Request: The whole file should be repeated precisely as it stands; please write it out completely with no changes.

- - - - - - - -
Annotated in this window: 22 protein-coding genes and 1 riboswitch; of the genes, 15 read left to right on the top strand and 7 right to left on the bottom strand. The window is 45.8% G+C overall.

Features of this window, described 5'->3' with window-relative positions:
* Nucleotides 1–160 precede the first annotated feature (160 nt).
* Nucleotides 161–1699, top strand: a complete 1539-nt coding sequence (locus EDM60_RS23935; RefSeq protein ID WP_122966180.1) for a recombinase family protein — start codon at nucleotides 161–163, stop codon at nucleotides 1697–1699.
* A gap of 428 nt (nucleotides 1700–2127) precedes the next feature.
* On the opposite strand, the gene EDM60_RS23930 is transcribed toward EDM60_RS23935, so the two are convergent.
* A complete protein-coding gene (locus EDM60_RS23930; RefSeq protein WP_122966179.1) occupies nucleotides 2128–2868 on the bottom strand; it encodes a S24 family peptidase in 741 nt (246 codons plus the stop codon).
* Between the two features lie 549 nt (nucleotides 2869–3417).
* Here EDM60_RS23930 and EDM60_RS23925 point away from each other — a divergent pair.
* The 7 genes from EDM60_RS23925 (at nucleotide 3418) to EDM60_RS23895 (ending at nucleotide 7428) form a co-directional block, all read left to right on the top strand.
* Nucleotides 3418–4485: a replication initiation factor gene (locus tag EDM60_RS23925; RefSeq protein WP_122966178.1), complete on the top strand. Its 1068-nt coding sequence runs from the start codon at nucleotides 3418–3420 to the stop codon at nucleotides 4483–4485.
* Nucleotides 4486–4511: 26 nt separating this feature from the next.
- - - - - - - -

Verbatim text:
Annotated in this window: 22 protein-coding genes and 1 riboswitch; of the genes, 15 read left to right on the top strand and 7 right to left on the bottom strand. The window is 45.8% G+C overall.

Features of this window, described 5'->3' with window-relative positions:
* Nucleotides 1–160 precede the first annotated feature (160 nt).
* Nucleotides 161–1699, top strand: a complete 1539-nt coding sequence (locus EDM60_RS23935; RefSeq protein ID WP_122966180.1) for a recombinase family protein — start codon at nucleotides 161–163, stop codon at nucleotides 1697–1699.
* A gap of 428 nt (nucleotides 1700–2127) precedes the next feature.
* On the opposite strand, the gene EDM60_RS23930 is transcribed toward EDM60_RS23935, so the two are convergent.
* A complete protein-coding gene (locus EDM60_RS23930; RefSeq protein WP_122966179.1) occupies nucleotides 2128–2868 on the bottom strand; it encodes a S24 family peptidase in 741 nt (246 codons plus the stop codon).
* Between the two features lie 549 nt (nucleotides 2869–3417).
* Here EDM60_RS23930 and EDM60_RS23925 point away from each other — a divergent pair.
* The 7 genes from EDM60_RS23925 (at nucleotide 3418) to EDM60_RS23895 (ending at nucleotide 7428) form a co-directional block, all read left to right on the top strand.
* Nucleotides 3418–4485: a replication initiation factor gene (locus tag EDM60_RS23925; RefSeq protein WP_122966178.1), complete on the top strand. Its 1068-nt coding sequence runs from the start codon at nucleotides 3418–3420 to the stop codon at nucleotides 4483–4485.
* Nucleotides 4486–4511: 26 nt separating this feature from the next.